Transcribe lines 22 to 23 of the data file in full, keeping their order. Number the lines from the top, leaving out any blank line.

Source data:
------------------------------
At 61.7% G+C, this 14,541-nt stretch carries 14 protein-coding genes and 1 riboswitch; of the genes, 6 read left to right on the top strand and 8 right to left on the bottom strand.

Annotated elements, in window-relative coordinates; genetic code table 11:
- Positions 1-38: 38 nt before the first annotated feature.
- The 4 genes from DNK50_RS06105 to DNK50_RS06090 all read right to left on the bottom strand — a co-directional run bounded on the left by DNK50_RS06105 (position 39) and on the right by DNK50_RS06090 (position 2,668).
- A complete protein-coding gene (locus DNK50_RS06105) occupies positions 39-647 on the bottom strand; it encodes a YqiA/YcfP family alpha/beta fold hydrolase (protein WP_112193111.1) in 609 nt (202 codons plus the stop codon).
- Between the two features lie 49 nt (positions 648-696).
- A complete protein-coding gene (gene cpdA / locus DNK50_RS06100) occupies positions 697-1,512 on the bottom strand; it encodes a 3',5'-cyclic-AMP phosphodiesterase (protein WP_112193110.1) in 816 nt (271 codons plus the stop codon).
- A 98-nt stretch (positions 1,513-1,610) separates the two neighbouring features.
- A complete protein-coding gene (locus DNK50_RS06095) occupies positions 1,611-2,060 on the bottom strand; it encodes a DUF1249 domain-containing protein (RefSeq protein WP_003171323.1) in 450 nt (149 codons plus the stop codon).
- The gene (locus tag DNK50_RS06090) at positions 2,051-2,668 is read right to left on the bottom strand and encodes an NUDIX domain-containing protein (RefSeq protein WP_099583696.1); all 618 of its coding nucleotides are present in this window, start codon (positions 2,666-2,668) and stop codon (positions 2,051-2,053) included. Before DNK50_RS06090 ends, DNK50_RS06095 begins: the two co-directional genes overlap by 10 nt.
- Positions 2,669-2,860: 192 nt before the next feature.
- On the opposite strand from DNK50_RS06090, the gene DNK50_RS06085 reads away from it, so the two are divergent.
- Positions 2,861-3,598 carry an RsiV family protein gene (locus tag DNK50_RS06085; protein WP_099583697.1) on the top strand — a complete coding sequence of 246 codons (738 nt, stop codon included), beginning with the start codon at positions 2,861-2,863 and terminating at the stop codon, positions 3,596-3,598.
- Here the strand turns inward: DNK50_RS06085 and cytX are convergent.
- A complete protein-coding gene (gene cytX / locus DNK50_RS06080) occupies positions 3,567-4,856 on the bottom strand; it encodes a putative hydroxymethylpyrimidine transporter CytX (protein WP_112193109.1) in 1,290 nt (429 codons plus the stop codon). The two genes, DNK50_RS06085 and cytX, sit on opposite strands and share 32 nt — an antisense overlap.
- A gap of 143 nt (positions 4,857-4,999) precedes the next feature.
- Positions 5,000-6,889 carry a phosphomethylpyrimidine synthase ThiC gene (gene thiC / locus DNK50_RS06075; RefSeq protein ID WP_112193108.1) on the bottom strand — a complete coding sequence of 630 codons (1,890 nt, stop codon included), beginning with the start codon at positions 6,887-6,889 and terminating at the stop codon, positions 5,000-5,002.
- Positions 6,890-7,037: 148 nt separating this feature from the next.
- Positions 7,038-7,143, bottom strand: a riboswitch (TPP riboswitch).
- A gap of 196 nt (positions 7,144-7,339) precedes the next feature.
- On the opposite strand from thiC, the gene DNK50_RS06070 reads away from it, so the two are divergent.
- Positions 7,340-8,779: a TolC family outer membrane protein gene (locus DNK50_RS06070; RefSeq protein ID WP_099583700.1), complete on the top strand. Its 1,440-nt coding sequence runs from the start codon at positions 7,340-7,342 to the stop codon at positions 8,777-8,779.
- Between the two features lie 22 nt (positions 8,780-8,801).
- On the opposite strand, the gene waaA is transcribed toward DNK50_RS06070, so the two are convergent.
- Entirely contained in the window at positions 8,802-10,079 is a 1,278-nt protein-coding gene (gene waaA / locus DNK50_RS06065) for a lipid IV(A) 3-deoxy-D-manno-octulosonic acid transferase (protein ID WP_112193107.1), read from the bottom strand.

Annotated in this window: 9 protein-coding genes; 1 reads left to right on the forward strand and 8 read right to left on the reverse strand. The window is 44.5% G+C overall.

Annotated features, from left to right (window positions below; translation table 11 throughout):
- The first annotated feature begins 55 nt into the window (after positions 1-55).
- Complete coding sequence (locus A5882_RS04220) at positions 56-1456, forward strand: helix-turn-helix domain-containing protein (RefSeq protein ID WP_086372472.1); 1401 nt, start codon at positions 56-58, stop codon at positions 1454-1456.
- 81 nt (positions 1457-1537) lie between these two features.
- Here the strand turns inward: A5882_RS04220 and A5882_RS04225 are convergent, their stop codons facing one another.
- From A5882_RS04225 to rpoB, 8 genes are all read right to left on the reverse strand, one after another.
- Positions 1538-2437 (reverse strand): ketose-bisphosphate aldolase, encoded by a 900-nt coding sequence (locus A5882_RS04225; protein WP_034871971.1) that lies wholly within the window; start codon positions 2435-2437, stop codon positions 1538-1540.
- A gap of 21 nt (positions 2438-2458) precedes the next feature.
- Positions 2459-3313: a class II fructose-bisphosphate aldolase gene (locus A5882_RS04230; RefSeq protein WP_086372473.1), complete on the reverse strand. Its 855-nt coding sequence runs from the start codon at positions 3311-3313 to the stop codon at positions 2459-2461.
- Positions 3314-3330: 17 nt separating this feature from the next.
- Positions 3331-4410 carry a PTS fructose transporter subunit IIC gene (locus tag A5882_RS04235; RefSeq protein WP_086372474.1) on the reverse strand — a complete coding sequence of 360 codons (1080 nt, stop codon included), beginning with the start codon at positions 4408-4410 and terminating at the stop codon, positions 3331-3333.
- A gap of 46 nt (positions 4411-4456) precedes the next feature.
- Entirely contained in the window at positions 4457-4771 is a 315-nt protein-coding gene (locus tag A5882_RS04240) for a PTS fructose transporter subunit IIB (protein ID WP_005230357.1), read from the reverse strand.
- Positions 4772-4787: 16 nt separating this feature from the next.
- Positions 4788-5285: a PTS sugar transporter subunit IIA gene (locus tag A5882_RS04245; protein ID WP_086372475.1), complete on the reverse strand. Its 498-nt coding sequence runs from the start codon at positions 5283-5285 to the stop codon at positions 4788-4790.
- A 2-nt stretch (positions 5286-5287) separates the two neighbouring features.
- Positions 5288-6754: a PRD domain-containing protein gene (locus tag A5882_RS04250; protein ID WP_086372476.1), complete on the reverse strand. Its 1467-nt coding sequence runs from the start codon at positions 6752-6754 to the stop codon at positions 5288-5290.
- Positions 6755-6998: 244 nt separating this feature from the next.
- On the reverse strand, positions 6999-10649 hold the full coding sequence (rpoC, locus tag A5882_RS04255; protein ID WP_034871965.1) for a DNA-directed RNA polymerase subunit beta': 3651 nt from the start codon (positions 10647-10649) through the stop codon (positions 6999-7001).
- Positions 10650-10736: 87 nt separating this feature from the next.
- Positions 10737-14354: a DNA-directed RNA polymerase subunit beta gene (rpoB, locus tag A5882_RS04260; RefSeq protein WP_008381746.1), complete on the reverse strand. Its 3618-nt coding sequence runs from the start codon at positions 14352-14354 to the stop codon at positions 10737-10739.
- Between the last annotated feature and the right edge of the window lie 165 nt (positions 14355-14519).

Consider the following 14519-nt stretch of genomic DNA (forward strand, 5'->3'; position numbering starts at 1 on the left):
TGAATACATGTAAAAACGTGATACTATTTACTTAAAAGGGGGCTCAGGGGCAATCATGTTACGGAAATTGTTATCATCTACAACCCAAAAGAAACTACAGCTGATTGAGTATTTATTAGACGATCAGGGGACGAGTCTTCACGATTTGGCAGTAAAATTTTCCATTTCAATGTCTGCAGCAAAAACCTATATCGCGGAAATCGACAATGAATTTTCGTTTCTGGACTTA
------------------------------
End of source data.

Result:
- Positions 7,340-8,779: a TolC family outer membrane protein gene (locus DNK50_RS06070; RefSeq protein ID WP_099583700.1), complete on the top strand. Its 1,440-nt coding sequence runs from the start codon at positions 7,340-7,342 to the stop codon at positions 8,777-8,779.
- Between the two features lie 22 nt (positions 8,780-8,801).